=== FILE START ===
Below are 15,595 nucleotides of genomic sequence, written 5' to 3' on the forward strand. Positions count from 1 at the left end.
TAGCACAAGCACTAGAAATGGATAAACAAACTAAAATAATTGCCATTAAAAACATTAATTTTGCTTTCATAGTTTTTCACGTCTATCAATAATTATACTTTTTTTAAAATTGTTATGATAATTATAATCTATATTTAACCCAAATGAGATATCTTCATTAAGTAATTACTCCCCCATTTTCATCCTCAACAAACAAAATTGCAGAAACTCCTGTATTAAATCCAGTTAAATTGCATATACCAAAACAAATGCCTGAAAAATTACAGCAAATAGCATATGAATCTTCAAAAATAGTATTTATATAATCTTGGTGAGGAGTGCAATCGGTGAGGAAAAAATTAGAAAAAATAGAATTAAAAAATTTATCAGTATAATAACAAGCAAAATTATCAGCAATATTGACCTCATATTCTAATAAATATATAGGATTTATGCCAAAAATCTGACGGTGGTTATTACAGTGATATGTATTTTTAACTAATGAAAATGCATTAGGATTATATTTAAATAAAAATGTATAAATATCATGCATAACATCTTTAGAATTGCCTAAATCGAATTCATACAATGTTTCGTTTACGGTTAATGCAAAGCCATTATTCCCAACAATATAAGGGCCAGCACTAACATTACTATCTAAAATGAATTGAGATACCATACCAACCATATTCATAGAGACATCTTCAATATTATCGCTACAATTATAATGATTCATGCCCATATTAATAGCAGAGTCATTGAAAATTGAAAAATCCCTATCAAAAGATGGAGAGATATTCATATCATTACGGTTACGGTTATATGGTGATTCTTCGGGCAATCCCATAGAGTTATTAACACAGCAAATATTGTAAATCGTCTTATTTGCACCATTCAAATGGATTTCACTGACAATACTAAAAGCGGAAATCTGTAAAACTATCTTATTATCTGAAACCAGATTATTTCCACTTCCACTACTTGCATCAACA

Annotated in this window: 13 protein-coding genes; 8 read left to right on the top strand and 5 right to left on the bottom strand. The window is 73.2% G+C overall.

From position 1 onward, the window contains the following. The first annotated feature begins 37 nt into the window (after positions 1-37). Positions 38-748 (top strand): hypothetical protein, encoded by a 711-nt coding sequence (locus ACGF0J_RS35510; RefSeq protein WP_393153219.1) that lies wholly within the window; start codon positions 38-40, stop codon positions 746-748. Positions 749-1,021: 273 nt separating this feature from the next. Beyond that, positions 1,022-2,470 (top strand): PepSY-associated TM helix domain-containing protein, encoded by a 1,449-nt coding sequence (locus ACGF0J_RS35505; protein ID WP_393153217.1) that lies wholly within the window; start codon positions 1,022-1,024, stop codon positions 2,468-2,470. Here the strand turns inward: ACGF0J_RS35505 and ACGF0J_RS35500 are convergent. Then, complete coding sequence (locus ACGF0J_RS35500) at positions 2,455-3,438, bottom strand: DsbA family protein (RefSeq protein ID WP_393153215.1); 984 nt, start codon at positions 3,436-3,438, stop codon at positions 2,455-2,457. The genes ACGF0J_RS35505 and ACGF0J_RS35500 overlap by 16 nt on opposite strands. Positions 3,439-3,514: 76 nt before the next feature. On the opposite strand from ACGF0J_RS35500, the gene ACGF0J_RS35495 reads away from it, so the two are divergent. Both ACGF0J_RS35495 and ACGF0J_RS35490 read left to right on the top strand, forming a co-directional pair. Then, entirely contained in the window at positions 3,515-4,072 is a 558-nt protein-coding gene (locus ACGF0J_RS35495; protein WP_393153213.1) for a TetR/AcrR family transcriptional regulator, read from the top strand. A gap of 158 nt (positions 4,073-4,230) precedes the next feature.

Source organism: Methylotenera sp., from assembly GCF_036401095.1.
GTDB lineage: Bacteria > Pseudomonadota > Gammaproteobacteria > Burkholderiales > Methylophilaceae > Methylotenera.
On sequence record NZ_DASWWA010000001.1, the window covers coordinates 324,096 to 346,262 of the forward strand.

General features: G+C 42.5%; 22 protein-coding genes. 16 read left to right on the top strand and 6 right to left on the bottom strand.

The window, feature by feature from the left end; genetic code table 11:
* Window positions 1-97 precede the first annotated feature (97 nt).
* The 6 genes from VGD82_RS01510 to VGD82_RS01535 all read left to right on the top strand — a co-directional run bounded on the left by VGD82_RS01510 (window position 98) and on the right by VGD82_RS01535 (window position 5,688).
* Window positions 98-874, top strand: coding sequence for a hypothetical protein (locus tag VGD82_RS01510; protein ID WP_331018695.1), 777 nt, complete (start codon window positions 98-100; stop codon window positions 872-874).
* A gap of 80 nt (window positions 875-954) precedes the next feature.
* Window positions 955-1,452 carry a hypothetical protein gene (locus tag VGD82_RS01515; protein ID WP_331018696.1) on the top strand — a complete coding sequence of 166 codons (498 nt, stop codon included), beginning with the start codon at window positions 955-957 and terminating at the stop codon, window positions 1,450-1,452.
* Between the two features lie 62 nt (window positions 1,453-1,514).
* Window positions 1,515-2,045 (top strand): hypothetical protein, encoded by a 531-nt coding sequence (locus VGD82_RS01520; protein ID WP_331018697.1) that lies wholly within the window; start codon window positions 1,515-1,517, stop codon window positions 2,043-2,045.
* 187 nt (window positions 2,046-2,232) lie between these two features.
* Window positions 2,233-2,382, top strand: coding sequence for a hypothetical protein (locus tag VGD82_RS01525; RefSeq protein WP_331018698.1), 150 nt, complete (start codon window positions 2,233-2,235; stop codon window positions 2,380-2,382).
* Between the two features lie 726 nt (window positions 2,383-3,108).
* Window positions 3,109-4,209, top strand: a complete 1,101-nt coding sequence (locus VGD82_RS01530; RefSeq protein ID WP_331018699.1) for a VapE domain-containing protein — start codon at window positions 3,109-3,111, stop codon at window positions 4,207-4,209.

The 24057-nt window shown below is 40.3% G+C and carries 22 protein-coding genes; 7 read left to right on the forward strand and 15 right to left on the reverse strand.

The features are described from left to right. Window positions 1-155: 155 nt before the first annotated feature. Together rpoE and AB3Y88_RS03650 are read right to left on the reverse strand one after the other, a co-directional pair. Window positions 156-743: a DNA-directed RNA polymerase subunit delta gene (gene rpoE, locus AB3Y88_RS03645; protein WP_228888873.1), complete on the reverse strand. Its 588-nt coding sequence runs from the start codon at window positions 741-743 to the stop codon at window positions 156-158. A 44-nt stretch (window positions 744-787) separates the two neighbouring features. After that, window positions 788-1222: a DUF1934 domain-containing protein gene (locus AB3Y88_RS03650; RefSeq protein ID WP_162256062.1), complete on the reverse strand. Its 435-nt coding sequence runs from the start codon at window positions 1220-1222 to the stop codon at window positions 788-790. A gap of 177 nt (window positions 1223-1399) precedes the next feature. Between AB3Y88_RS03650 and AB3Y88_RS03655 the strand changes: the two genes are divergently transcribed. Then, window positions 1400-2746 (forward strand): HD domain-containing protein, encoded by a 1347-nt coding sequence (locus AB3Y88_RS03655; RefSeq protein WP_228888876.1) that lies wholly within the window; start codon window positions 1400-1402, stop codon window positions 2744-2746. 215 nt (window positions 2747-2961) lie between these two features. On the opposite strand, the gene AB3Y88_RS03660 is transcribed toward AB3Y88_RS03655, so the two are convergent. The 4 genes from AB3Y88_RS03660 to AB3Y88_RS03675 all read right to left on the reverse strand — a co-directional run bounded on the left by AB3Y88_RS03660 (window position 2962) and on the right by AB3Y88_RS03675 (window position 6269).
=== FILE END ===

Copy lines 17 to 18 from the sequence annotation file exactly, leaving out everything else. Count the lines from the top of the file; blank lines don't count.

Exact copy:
* 187 nt (window positions 2,046-2,232) lie between these two features.
* Window positions 2,233-2,382, top strand: coding sequence for a hypothetical protein (locus tag VGD82_RS01525; RefSeq protein WP_331018698.1), 150 nt, complete (start codon window positions 2,233-2,235; stop codon window positions 2,380-2,382).